Some Advice on Keeping the Tent Dry

By Tony Wesley

Some tips for the novice. Veterans of camping will have learned these and probably have a few ideas of their own.

-- Examine your camp site carefully before setting up the tent. That nice flat spot, is it a low point? If you camp in a hollow, you may end up camping in a puddle if it starts raining.

-- Is this a new or borrowed tent? If so, put that rain fly on NOW even if the sky is blue. You can take it off, now that you know how to put it on. The tent will breath better with it off. But make sure you remember where it is. I met a couple who learned the hard way just the night before. They didn't know know what the rain fly was, and put it under their tent as ground cover. It rained on them, and that's when they realize something was wrong. Reading the instructions in the middle of the night with the rain pouring down on them, they realized what they had done. So they had to unstake the tent, move it, and place the rain fly over the tent, which was rather soggy by this point.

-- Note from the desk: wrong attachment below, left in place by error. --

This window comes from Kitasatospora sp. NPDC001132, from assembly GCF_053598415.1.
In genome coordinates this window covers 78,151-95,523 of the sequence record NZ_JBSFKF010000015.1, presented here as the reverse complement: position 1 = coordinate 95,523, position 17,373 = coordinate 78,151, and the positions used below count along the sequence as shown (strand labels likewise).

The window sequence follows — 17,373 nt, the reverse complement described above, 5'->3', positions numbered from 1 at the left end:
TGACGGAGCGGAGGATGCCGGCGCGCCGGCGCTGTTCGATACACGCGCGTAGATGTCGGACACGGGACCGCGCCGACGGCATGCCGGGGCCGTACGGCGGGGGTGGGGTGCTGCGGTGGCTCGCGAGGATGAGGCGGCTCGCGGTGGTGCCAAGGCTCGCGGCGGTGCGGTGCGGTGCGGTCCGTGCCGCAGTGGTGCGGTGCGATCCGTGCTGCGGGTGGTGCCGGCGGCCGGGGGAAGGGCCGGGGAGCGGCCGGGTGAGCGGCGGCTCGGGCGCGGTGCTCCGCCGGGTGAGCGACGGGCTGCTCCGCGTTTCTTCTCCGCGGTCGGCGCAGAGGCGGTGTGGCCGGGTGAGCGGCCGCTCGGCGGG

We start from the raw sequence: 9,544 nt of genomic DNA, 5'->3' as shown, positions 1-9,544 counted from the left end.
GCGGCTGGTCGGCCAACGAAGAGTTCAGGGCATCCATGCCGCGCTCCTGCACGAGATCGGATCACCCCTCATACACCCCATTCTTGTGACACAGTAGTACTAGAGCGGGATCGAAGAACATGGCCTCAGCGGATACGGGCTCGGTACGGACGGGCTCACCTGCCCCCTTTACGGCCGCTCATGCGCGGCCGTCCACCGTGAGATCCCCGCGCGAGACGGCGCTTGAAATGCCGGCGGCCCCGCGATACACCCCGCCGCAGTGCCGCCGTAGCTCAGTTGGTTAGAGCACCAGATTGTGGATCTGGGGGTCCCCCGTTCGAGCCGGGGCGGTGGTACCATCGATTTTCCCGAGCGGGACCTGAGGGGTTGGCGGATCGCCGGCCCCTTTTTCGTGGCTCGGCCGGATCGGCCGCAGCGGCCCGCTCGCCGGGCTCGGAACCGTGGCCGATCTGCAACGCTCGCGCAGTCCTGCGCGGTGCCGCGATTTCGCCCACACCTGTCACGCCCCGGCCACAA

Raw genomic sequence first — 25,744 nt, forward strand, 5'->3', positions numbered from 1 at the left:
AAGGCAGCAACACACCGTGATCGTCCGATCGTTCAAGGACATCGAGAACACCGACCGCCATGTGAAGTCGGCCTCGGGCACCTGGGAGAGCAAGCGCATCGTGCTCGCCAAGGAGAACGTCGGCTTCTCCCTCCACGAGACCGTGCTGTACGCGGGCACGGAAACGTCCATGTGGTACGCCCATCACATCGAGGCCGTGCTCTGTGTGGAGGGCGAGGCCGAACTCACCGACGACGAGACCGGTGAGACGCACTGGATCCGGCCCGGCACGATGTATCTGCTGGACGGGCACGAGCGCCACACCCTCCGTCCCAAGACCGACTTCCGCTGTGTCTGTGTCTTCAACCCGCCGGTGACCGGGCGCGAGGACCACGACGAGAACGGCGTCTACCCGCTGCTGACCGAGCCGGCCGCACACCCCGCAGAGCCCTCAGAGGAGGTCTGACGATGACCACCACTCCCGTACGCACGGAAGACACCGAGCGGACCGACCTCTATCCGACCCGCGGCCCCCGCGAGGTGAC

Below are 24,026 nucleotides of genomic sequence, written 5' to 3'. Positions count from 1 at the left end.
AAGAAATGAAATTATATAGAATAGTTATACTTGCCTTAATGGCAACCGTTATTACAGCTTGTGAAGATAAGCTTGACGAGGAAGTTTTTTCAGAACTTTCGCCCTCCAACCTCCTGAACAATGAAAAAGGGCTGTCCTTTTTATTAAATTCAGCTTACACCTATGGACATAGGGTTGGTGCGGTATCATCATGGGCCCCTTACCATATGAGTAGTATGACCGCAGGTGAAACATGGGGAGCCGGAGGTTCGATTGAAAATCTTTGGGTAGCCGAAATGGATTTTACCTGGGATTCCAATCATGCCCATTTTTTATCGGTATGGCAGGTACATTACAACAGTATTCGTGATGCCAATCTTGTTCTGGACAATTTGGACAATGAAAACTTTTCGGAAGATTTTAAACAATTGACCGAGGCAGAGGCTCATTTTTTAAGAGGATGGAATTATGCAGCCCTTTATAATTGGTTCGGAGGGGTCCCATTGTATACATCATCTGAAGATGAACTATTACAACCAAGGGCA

-- Are you camping under trees? The trees will help break the rainfall, but they will continue to drip after the rain has stopped. You win some, you lose some.

-- A canvas under the tent is a good idea, but watch out. If your canvas extends out further than your rain fly, rain will run off the rain fly and onto the canvas. Depending on the slope, the rainwater may then run *under* your tent.

-- You can improve your tent's rain resistance by applying seam sealer to your tent. Spending a couple dollars and a few minutes ahead of time will help. But don't expect miracles.

-- Condensation will form on the tent's interior walls, unless you keep the tent ventilated.

-- Placing the sleeping bag on a pad or an air mattress is a good idea. It will not only improve your sleep by keeping you warmer and and bed softer, it will keep you up off the tent floor should you get water in the tent.

A little bit of water seems inevitable if you're camping in the rain. But some precautions and some common sense can make the difference between damp and wet. Oh, if you have room, toss that book you've been meaning to read in with your camping gear. If you get stuck in your tent waiting for the rain to pass, it'll be worth its weight in gold.


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